As McKinsey & Company's cost curve on greenhouse gas abatement shows, we can make quick and easy gains through incorporating energy efficiency measures at home and in our businesses. So the RET and the NSW 'feed-in tariff' are important drivers. In addition, the Federal Government propose to release Energy Efficiency measures shortly.

There are also two new funds available to assist business implement Energy Efficient technologies, namely:

  • the $2.15 billion Climate Change Action Fund invested over five years to help business, community sector organisations, workers, regions and communities adjust to low pollution future; and
  • for larger projects, the $500 million Renewable Energy Fund to help develop, commercialise and deploy renewable energy in Australia.

What is of immediate importance to 'all' business (not only those businesses statutorily liable: because all businesses will be affected by a carbon price of $25 t/GHG), is that they understand the risk and opportunities available to them so that they can not only 'abate' but 'adapt' to the new carbon economy.

Coupled with a need to 'adapt' is the realisation that more measures that complement the CPRS are likely to be required as this has been the reality in the UK and businesses that 'adapt' today will be better placed tomorrow. One example is the Shadow Price of Carbon (SPC) that has been implemented in the UK which is a separate price on carbon from the market price implemented by the UK Government: its intention is to put a price on the social costs, which in Australia's position is the loss of the Great Barrier Reef, Kakadu Wetlands and Ningaloo Reef.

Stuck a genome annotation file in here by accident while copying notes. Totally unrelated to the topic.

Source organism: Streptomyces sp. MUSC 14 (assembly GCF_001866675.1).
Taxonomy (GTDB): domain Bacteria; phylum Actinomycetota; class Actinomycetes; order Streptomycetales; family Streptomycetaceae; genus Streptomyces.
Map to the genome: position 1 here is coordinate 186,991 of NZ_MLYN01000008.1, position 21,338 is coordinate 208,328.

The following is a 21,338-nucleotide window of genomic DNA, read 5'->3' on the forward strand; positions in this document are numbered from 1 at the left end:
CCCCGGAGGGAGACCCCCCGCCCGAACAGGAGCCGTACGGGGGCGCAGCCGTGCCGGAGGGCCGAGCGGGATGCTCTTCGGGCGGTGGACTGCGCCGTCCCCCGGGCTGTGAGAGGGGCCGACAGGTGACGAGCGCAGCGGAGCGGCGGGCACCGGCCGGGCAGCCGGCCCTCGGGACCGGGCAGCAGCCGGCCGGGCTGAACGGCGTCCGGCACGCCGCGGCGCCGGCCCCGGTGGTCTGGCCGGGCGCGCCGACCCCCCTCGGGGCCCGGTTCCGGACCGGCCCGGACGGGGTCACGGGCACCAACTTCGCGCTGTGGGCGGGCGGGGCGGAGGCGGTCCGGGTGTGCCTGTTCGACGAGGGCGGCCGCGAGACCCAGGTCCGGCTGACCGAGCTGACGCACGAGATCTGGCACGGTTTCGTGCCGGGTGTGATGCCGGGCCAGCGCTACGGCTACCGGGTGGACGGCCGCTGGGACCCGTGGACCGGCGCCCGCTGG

The Renewable Energy Target

The RET creates Renewable Energy Certificates (RECs) which are tradeable commodities for each megawatt hour of electricity generated from a renewable source. The RET is Australia's core 'complementary measure' designed to incentivise renewable energy development.